Tuesday was, on balance, a horrible day, even by present-day standards. And I don’t have to tell you what that means — when any day can, without warning, morph into one in which the president randomly suggests we might bleach-inject our way out of the coronavirus pandemic.
But a day is truly horrible when it’s the day America passes the one million mark in reported coronavirus cases — fully one third of the number reported worldwide — and when the coronavirus death count moves past the 58,220 Americans who died in Vietnam. It was a day of symbols, and none of them good.
Stunningly, it took only six weeks for the death total, which is almost certainly undercounted, to reach that level. And not so astonishingly, on the same day, it took only moments for Donald Trump to say once again he bore no responsibility, even as we had learned that his daily intelligence briefings in January and February often warned of a virus potentially bringing mass death to America.
That would be enough for any day — dies horribilis, I think is how the Romans would put it. But that wasn’t nearly all. Trump was once again back in front of the cameras — of course he was; narcissists are gonna narcissist — this time to insist that states in desperate need of federal tax dollars would have to perform a Ukrainian-style, quid-pro-quo dance if they wanted him to play ball. To get the cash, Trump said, states would have to give up their sanctuary cities — this was apparently just to give the base a rise for the coming election season — and turn a bunch of brown-skinned people over to ICE.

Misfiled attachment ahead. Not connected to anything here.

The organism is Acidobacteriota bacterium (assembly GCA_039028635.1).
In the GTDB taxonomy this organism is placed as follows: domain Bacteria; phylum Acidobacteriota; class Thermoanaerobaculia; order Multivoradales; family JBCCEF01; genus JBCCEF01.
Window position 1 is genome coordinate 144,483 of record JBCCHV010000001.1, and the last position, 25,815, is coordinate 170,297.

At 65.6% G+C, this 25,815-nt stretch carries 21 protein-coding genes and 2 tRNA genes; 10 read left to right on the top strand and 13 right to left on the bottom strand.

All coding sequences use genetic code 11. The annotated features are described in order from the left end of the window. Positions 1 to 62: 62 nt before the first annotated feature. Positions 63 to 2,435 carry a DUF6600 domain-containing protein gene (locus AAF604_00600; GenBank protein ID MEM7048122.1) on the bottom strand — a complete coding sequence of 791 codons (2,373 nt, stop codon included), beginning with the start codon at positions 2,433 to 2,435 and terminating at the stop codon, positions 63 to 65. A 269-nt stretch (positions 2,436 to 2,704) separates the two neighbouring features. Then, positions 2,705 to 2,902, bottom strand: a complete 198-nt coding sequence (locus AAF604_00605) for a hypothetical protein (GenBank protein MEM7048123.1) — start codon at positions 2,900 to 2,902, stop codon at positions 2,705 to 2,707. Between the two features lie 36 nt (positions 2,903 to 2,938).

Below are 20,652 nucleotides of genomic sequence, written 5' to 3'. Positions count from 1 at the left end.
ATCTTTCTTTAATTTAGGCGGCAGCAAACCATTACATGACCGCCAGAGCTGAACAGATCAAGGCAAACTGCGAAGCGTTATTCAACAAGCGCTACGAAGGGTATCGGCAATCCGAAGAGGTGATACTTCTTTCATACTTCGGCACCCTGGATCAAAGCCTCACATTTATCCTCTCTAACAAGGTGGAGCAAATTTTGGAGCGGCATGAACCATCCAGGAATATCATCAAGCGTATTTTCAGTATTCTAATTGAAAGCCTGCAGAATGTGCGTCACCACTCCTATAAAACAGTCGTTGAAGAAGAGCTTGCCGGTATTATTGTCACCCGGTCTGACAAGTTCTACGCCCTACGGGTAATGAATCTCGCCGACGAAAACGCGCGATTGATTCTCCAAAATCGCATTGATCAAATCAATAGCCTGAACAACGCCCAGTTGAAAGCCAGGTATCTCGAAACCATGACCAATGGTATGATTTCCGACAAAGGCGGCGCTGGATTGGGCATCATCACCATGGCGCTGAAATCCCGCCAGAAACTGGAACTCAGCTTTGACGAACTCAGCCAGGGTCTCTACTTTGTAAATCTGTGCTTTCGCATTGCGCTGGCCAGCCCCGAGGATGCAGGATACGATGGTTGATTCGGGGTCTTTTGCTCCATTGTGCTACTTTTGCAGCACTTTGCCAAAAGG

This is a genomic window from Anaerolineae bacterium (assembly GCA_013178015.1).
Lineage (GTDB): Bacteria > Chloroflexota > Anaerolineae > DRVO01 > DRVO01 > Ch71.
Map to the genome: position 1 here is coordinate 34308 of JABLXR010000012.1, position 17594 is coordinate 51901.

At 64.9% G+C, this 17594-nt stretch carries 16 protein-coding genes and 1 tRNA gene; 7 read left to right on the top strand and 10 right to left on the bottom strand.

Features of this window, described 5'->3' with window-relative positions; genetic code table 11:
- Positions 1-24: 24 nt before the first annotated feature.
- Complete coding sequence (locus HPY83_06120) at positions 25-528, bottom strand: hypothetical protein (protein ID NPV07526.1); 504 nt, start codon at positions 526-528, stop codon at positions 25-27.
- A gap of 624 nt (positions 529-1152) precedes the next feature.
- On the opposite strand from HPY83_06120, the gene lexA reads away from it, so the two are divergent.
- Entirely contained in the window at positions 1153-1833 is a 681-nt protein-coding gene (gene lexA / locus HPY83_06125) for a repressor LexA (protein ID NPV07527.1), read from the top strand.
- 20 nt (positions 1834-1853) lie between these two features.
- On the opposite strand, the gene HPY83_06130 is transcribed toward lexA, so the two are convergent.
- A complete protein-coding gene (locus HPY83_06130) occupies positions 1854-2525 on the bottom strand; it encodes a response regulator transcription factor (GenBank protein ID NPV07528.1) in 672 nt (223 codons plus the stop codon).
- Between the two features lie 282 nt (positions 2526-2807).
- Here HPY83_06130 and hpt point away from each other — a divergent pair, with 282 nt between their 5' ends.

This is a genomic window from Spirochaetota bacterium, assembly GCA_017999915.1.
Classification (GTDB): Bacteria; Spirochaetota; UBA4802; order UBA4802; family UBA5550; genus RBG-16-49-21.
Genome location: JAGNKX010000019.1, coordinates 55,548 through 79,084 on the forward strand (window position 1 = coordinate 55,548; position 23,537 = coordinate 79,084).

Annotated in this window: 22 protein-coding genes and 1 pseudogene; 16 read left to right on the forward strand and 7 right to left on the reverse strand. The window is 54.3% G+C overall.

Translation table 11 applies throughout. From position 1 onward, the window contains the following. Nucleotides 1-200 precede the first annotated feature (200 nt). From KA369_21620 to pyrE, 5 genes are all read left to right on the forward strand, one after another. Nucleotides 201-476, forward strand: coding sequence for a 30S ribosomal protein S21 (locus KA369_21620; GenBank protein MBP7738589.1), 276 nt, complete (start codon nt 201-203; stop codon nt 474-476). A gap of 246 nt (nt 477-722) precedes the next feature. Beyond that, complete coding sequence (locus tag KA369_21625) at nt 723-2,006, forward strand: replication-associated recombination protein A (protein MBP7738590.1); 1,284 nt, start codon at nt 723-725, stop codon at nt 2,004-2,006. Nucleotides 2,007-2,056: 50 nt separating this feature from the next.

Meanwhile, on a call with the nation’s governors, Trump said it would be a good idea for them to reopen schools because young people don’t get the virus. Every governor — OK, maybe not Brian Kemp — knows kids can get the virus, and when they do, they can pass it on to, say, their grandparents. As an old person myself, I live with two such grandkids, healthy and not in school, and I am thankful each day no one has to make that choice.
This was also a day we heard that Trump would soon issue an executive order that meat processing plants must stay open because it would be a national emergency if we ran low on, say, bacon. Less important than bacon would be the workers who would have to return to the many plants now closed by outbreaks of the virus. You may have heard of one such plant in Weld County, where five workers have died.
Speaking of Weld County, Tuesday was Day Two of the outlaw county commissioners’ flouting of Jared Polis’s rules for slow-walking the reopening of Colorado’s economy. Polis’s orders are too fast for me, but evidently not good enough for Weld County, in which the children — not in school, fortunately — can watch as their elected leaders teach the lesson that people must obey only those laws they choose to obey.